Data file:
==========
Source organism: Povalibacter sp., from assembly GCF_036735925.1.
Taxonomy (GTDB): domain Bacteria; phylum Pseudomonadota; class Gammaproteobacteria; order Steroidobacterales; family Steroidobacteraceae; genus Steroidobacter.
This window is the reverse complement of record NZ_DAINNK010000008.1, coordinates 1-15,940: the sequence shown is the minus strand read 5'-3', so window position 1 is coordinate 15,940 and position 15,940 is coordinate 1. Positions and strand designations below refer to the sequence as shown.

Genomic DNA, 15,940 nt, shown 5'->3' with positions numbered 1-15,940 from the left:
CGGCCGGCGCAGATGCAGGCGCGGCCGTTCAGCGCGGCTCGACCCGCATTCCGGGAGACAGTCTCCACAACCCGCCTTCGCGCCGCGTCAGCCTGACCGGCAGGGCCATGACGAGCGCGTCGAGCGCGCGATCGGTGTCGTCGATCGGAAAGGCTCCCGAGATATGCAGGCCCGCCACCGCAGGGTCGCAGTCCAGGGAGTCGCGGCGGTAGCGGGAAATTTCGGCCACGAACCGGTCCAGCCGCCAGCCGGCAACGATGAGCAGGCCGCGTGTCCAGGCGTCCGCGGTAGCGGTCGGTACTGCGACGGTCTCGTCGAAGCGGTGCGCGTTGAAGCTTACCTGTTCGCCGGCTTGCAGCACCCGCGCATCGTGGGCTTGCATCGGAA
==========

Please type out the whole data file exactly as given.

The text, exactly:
Source organism: Povalibacter sp., from assembly GCF_036735925.1.
Taxonomy (GTDB): domain Bacteria; phylum Pseudomonadota; class Gammaproteobacteria; order Steroidobacterales; family Steroidobacteraceae; genus Steroidobacter.
This window is the reverse complement of record NZ_DAINNK010000008.1, coordinates 1-15,940: the sequence shown is the minus strand read 5'-3', so window position 1 is coordinate 15,940 and position 15,940 is coordinate 1. Positions and strand designations below refer to the sequence as shown.

Genomic DNA, 15,940 nt, shown 5'->3' with positions numbered 1-15,940 from the left:
CGGCCGGCGCAGATGCAGGCGCGGCCGTTCAGCGCGGCTCGACCCGCATTCCGGGAGACAGTCTCCACAACCCGCCTTCGCGCCGCGTCAGCCTGACCGGCAGGGCCATGACGAGCGCGTCGAGCGCGCGATCGGTGTCGTCGATCGGAAAGGCTCCCGAGATATGCAGGCCCGCCACCGCAGGGTCGCAGTCCAGGGAGTCGCGGCGGTAGCGGGAAATTTCGGCCACGAACCGGTCCAGCCGCCAGCCGGCAACGATGAGCAGGCCGCGTGTCCAGGCGTCCGCGGTAGCGGTCGGTACTGCGACGGTCTCGTCGAAGCGGTGCGCGTTGAAGCTTACCTGTTCGCCGGCTTGCAGCACCCGCGCATCGTGGGCTTGCATCGGAA